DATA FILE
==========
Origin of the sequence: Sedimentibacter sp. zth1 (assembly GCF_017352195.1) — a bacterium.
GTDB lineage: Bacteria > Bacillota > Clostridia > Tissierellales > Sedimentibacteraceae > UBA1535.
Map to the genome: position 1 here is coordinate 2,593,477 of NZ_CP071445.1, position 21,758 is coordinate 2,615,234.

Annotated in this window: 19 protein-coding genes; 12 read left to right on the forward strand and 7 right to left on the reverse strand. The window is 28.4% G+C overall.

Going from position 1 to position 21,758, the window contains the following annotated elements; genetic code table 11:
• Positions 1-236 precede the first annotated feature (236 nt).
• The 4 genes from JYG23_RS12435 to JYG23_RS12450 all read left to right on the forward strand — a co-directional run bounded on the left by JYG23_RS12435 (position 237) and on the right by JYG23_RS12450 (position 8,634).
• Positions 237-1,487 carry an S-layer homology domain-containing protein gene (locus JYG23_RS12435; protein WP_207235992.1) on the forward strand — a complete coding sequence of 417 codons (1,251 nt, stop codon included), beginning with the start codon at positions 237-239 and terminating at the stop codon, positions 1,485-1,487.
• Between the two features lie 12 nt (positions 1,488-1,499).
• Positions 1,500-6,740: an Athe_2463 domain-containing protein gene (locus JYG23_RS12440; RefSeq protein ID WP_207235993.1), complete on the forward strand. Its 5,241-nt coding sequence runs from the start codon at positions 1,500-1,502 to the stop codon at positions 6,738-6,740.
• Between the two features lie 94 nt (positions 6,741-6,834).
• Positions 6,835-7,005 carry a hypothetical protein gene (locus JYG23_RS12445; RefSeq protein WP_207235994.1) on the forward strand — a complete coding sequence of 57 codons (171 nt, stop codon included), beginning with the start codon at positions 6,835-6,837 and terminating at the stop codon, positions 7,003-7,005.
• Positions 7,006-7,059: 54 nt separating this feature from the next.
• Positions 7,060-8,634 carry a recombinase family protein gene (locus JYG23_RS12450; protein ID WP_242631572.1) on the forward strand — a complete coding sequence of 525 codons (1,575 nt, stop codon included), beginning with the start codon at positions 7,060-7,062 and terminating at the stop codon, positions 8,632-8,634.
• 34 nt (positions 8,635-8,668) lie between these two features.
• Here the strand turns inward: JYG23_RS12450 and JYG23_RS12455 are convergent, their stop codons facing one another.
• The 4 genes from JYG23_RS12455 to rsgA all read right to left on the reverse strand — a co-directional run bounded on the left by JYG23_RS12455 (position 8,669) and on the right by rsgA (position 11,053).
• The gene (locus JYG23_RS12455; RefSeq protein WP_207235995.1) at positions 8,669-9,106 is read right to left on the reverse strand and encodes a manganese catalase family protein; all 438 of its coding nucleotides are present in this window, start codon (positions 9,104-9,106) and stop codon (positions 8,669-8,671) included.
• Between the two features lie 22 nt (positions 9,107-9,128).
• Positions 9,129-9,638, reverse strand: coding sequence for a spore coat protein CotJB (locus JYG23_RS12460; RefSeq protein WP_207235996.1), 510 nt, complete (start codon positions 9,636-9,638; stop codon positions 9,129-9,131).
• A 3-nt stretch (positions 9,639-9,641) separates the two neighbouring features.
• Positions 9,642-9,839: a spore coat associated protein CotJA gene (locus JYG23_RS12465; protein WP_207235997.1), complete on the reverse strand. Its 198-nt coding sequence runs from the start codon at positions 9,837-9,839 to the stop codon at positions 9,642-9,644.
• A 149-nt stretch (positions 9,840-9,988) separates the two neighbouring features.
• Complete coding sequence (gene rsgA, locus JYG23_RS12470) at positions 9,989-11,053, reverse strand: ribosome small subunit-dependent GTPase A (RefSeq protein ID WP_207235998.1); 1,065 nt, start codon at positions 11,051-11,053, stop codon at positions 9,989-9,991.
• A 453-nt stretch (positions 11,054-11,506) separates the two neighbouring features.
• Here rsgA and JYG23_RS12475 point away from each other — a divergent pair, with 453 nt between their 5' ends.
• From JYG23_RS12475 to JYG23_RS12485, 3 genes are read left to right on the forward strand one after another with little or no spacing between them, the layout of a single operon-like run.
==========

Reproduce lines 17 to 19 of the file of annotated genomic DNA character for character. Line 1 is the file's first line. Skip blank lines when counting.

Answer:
• The 4 genes from JYG23_RS12455 to rsgA all read right to left on the reverse strand — a co-directional run bounded on the left by JYG23_RS12455 (position 8,669) and on the right by rsgA (position 11,053).
• The gene (locus JYG23_RS12455; RefSeq protein WP_207235995.1) at positions 8,669-9,106 is read right to left on the reverse strand and encodes a manganese catalase family protein; all 438 of its coding nucleotides are present in this window, start codon (positions 9,104-9,106) and stop codon (positions 8,669-8,671) included.
• Between the two features lie 22 nt (positions 9,107-9,128).